However, if you feel like taking a look at the vehicle yourself, you’ll be pleased to know it doesn’t take a genius to spot some of the worst problems. Here’s a quick overview of some of them:
Does It Have a Roadworthy Certificate?
There are no circumstances where it’s sensible to accept a vehicle that doesn’t have a roadworthy certificate. If the seller doesn’t have one, there’s a high chance that the vehicle isn’t roadworthy and they want to sell it and run. At the absolute best, they’re just a bit disorganised. However, as there’s no shortage of campervans for you to buy, it isn’t worth taking the risk.
Is the Vehicle Registered?
When driving on an Australian road, it is important that a vehicle should be registered. If caught driving an unregistered vehicle, a hefty fine can be issued.
The cost for the registration of a vehicle, or “Rego” for the Aussies, varies depending on the vehicle type and the state where it will be registered. Each Australian state has its own government website where you can check the fees and other requirements for the registration. Do your research ahead and check the website for which specific state you are planning to buy and register the vehicle:
- Victoria – VicRoads
- New South Wales – Roads and Maritime Services
- Queensland – Department of Transport and Main Roads
- Western Australia – Driver and Vehicle Services
- Northern Territory – Motor Vehicle Registry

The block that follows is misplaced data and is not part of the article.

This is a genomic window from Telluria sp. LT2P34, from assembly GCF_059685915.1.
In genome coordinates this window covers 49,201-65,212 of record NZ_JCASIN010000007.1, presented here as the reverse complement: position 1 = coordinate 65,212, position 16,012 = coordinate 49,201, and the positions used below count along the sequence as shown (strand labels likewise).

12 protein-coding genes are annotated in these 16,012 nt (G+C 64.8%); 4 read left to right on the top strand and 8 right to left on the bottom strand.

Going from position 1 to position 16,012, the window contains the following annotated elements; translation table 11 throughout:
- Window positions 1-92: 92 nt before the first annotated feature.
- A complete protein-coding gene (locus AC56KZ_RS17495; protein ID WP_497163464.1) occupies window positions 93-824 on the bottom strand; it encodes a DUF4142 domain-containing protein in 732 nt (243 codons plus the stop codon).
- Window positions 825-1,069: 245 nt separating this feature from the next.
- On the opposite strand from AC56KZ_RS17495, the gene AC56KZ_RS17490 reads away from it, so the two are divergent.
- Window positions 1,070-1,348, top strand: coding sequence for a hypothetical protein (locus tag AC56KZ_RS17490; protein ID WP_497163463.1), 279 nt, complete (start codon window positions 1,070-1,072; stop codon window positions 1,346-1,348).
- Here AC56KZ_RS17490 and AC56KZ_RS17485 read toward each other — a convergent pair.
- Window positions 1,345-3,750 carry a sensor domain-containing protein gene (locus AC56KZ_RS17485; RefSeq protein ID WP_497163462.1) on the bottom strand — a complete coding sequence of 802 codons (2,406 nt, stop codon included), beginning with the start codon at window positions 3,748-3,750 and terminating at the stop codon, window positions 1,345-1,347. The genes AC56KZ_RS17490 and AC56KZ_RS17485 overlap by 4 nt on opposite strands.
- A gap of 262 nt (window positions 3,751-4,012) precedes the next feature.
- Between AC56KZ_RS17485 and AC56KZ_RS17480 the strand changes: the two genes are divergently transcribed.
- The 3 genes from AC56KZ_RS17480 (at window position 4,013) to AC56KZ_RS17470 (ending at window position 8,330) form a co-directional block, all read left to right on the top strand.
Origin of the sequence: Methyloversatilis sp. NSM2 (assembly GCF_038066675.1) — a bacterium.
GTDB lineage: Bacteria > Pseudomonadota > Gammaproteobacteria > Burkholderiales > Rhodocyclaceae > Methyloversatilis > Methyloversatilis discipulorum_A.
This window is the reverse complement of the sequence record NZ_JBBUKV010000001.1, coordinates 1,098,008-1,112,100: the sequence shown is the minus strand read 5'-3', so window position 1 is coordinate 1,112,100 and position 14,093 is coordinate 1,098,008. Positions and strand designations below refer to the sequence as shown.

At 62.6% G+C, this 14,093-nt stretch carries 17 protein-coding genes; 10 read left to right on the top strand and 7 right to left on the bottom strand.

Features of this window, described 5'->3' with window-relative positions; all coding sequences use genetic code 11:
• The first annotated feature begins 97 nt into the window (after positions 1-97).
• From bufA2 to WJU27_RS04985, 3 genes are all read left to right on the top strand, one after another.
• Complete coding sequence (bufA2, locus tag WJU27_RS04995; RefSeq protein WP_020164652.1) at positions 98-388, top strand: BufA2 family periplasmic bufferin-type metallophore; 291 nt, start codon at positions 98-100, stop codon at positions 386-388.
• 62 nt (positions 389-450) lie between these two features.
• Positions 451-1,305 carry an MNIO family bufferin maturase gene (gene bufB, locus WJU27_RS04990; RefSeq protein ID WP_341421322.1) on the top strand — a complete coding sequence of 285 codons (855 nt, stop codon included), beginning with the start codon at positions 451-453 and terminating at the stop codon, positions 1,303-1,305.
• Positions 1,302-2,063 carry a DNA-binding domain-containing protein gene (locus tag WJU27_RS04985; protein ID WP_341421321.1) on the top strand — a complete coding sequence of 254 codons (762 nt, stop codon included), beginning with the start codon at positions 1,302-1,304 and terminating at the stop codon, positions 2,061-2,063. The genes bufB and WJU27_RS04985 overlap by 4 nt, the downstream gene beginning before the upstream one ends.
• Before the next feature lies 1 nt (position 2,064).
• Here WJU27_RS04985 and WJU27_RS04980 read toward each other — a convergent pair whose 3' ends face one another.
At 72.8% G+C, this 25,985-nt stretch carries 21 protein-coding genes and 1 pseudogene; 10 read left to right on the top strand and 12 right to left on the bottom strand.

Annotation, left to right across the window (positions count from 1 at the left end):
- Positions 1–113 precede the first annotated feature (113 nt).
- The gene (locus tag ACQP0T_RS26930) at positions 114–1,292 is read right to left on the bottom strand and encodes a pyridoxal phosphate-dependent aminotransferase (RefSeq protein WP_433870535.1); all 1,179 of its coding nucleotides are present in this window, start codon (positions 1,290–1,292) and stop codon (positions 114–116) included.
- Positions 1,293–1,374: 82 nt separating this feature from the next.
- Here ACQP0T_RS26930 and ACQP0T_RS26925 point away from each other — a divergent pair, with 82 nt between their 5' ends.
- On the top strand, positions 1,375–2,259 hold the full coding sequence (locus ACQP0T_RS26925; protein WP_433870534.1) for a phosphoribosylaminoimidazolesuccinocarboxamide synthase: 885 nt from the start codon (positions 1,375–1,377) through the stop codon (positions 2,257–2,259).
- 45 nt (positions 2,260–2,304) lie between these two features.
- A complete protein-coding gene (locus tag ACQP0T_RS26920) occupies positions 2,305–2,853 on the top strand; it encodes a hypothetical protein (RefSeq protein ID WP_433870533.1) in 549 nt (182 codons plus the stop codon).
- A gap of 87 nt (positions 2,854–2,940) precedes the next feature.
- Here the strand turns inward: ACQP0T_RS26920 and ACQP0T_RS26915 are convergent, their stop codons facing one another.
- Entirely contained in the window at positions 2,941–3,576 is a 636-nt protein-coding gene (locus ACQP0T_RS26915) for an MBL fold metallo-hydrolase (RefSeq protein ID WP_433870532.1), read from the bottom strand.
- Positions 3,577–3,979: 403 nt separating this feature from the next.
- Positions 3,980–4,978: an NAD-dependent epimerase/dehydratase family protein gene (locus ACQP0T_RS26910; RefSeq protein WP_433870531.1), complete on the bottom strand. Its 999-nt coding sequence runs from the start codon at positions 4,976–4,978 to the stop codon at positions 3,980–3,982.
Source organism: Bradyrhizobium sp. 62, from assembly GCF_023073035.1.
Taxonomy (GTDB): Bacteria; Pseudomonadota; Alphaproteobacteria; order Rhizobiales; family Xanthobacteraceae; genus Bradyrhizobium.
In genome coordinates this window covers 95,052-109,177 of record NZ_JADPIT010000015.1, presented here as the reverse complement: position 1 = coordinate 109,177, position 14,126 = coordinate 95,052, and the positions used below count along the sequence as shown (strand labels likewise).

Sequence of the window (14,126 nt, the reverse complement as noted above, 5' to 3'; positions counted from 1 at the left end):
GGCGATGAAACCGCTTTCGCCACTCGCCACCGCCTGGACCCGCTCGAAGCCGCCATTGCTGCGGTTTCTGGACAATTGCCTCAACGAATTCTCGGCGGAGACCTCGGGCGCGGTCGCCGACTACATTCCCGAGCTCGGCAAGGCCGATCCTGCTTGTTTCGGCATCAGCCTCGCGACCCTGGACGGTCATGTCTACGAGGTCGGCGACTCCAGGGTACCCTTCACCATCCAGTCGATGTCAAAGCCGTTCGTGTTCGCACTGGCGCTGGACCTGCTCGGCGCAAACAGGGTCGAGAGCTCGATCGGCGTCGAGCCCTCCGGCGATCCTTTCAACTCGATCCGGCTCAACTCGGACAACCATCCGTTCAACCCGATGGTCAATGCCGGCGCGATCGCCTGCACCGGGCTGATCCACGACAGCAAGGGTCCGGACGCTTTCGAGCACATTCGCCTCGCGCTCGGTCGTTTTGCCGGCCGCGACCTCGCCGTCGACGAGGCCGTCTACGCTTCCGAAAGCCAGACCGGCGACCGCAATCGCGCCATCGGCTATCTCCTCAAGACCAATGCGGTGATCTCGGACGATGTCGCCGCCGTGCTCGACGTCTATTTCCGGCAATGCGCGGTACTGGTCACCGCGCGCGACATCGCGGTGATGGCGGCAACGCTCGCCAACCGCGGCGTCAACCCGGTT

- Australia Capital Territory – Access Canberra
- South Australia – Transport Vehicle Registration
- Tasmania – Transport Tasmania
If you are getting a vehicle that already has a rego, then you need to pay a transfer fee of $16 – $21, depending on the state you’re in, within 14 days of buying the car. Otherwise, you’d be fined.
Do the Owner’s Details and Financing Check Out?
Even if your seller seems as trustworthy as a police officer, don’t take their word for it when they say that they’re the vehicle’s owner. Check the registration using a certificate, and look out for outstanding financing using Revs. On the money note, are you paying too much? Or, maybe you’re paying way too little? Using Redbook, you can check for either circumstance. If it turns out that they’re selling the car at a shockingly cheap price, you need to question why.
Keep an Eye Out for Leaks
Nobody in the history of common sense has purchased a car or campervan that’s leaking without expecting it to fall to pieces rapidly. If the car has been stationary for a while, look beneath to see if there are any patches of water or oil. While you’re there, check to see if any parts are hanging down.
Pop open the hood, look at the coolant level and then check out how much oil is in there. Okay, you can top up the oil easily. But if the coolant is full of gunk and you find yourself facing a car-cum-sauna in the midst of the outback, you’ll wish you’d purchased a more roadworthy car.
Do Your Walk Around